Basically, that is what the camera is doing when you put it into sports mode, or portrait mode etc. It's just deciding which shutter speed and aperture it thinks are best. The problem is that cameras can't think...it would be much better for the photographer to understand what's going on...and make those decisions themselves.

    As mentioned, you can add light (flash for example)...but as you said, that is not what you want to do in this situation.

    There is not much more you can do with the camera you have. The ideal thing would be a lens with a bigger maximum aperture...to let in more light, so that you could use a faster shutter speed...of course you would need a camera to go with such a lens...because your camera's lens is built in.

    As for video...I have no idea. I'm a photography guy, not a video guy...but I'm thinking the same principle applies....when it's not bright and the subject is moving...you are in trouble.
     
  7. the_jersey_lilly_2000

    the_jersey_lilly_2000 TPF Noob!

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    Thanks Big Mike, I'm thinkin the same thing. My little camera just isn't enuff camera for what I want to do. May hafta break out the old Canon AE-1 and see what I can do with it. I'm just spoiled to digital and not having to have things developed LOL
     
  8. Big Mike

    Big Mike I am Big, I am Mike Staff Member Supporting Member

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    A lot of us feel or felt the same way...that's why so many of us bought Digital SLR cameras.
     
  9. craig

    craig TPF Noob!

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    Personally; motion (in photos) has always been indicated by blur. Work with what you have. You may find that night lights and blur can be very dramatic.

    Ps. I love barrel racing!!!! Dear friends of mine do Team Penning. One of these summers I am going to put some time into capturing them.
     
  10. the_jersey_lilly_2000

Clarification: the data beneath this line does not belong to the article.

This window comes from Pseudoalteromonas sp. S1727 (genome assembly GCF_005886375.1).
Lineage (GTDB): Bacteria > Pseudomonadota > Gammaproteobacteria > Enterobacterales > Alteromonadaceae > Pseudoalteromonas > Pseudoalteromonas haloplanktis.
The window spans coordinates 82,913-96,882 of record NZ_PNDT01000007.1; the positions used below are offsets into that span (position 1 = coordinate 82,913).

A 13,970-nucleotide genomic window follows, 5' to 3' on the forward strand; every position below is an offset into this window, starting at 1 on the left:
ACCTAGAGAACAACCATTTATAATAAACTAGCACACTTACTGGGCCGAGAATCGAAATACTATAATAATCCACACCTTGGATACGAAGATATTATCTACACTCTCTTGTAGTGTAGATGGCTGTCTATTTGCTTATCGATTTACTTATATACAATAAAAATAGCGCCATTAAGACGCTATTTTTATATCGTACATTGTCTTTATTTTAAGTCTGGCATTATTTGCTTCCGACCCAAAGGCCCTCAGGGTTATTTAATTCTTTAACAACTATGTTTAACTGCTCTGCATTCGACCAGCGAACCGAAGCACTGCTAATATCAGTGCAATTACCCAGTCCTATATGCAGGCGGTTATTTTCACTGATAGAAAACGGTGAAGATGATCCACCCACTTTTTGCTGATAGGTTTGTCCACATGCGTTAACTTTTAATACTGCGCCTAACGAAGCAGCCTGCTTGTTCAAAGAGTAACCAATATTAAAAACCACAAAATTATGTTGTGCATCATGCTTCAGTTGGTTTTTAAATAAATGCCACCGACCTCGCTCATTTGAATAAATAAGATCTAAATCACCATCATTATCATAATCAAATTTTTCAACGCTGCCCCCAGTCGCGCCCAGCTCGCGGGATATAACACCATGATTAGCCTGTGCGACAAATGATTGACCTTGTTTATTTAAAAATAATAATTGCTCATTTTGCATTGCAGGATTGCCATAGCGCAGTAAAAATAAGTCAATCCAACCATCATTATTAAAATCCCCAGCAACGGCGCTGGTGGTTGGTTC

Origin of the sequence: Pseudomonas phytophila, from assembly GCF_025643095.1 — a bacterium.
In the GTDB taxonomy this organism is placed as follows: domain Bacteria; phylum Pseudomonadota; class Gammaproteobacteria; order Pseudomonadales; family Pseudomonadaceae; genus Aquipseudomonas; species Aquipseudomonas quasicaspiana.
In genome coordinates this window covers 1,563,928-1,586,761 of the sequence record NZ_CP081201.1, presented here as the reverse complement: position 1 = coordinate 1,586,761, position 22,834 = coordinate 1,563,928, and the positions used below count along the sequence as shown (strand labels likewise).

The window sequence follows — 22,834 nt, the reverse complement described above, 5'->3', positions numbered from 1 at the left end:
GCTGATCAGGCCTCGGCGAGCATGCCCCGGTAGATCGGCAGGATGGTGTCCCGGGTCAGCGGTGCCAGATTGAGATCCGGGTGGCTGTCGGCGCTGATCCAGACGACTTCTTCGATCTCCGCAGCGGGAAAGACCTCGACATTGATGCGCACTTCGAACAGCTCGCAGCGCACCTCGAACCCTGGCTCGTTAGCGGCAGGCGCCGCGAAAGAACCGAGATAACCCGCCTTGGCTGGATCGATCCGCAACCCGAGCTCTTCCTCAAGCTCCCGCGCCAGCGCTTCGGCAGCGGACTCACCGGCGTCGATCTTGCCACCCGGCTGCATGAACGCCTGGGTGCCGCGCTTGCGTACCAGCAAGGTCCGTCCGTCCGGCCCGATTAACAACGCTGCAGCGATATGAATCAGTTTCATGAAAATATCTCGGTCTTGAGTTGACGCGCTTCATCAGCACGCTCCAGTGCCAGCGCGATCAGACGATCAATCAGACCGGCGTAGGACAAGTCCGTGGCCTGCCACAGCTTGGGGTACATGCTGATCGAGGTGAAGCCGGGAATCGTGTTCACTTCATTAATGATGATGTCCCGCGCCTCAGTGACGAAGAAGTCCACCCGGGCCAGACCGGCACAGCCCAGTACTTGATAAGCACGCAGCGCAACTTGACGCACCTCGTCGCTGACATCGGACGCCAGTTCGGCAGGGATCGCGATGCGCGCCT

the_jersey_lilly_2000 TPF Noob!

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    She barrel races nearly every weekend, and sometimes Fri Sat and Sun. So I don't have a lack of chances to try stuff. I just leave the flash off. Flash doesn't do anygood really anyway unless the object is less than 6 ft away. Most of the time the "blur" is so bad that you can't even tell who the rider is.
    My next digital will be a SLR I'd already decided that, but that's gonna take some penny pinchin.
     
  11. the_jersey_lilly_2000

    the_jersey_lilly_2000 TPF Noob!

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    Ok here's a typical series of photo's (all one barrel run) all of em blurred, but to different degrees. Would a tripod help any at all in lessening the blur? I kinda like the third one, it's all clear except for the back feet of the horse.

    [​IMG]

    [​IMG]

    [​IMG]
     
  12. craig

    craig TPF Noob!

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    Let us know all the camera details and then we can give a better response.

    Guessing; I would say that the first frame has the shutter slightly too slow. Of course these critters are fast. To freeze the motion I would keep the shutter above 1/1000th. The second frame looks like general camera shake. A tripod would have helped in this one. The exposure in the third frame is what I would be going for. Sharp subject, blurry background and the horse kicking up his heels!!!